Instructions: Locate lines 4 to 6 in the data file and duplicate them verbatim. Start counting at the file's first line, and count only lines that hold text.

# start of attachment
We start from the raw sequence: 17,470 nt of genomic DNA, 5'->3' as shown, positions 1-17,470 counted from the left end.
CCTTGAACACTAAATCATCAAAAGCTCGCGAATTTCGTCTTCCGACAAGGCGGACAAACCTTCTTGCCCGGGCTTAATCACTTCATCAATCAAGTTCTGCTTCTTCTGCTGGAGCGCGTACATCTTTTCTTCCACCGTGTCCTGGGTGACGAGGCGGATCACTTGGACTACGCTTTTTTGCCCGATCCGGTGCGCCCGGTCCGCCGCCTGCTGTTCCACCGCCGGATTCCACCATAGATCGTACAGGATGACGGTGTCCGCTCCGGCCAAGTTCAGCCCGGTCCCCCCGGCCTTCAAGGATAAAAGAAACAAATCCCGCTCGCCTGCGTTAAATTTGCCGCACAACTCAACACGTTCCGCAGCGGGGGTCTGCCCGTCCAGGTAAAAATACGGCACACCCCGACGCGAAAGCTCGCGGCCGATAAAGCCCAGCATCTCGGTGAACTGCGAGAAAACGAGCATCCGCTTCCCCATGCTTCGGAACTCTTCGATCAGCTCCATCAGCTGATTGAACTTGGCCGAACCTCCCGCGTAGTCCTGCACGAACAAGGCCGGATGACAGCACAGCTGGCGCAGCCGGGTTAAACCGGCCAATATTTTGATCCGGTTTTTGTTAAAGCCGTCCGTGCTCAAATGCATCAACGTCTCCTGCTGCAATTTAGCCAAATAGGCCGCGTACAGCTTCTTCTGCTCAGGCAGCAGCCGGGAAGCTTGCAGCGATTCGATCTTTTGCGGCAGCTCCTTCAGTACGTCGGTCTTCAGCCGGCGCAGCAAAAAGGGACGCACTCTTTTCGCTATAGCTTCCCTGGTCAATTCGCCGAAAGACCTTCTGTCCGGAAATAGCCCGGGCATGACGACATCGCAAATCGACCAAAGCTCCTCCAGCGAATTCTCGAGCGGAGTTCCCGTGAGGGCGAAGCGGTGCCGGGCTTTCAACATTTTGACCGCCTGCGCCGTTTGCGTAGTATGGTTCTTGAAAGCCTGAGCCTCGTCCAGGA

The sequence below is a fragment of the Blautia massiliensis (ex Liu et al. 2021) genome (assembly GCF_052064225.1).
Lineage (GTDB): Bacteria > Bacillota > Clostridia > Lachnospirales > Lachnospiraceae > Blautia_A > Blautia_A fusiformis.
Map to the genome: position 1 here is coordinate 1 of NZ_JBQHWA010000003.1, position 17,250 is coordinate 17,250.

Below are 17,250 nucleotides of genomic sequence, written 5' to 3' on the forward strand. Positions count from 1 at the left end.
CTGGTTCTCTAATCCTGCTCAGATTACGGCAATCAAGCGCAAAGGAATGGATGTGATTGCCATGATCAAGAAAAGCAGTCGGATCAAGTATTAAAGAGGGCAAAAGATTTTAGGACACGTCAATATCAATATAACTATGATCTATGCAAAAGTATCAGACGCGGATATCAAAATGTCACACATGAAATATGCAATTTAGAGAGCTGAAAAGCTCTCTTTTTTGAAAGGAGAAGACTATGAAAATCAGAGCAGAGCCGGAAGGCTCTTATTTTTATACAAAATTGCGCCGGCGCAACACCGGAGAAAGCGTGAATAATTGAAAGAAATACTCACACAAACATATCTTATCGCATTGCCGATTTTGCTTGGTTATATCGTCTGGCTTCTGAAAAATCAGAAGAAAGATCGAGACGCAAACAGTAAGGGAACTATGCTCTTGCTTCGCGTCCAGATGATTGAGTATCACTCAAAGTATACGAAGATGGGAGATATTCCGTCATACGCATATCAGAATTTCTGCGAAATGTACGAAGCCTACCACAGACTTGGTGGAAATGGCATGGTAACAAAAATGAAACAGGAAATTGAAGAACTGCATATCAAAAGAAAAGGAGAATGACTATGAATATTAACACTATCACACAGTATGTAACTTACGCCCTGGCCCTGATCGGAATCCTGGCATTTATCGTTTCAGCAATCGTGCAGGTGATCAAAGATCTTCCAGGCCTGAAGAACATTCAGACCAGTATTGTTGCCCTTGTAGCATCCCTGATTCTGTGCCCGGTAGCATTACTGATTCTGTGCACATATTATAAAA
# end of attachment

Lineage (GTDB): Bacteria > Bacillota > Clostridia > Lachnospirales > Lachnospiraceae > Blautia_A > Blautia_A fusiformis.
Map to the genome: position 1 here is coordinate 1 of NZ_JBQHWA010000003.1, position 17,250 is coordinate 17,250.

Below are 17,250 nucleotides of genomic sequence, written 5' to 3' on the forward strand. Positions count from 1 at the left end.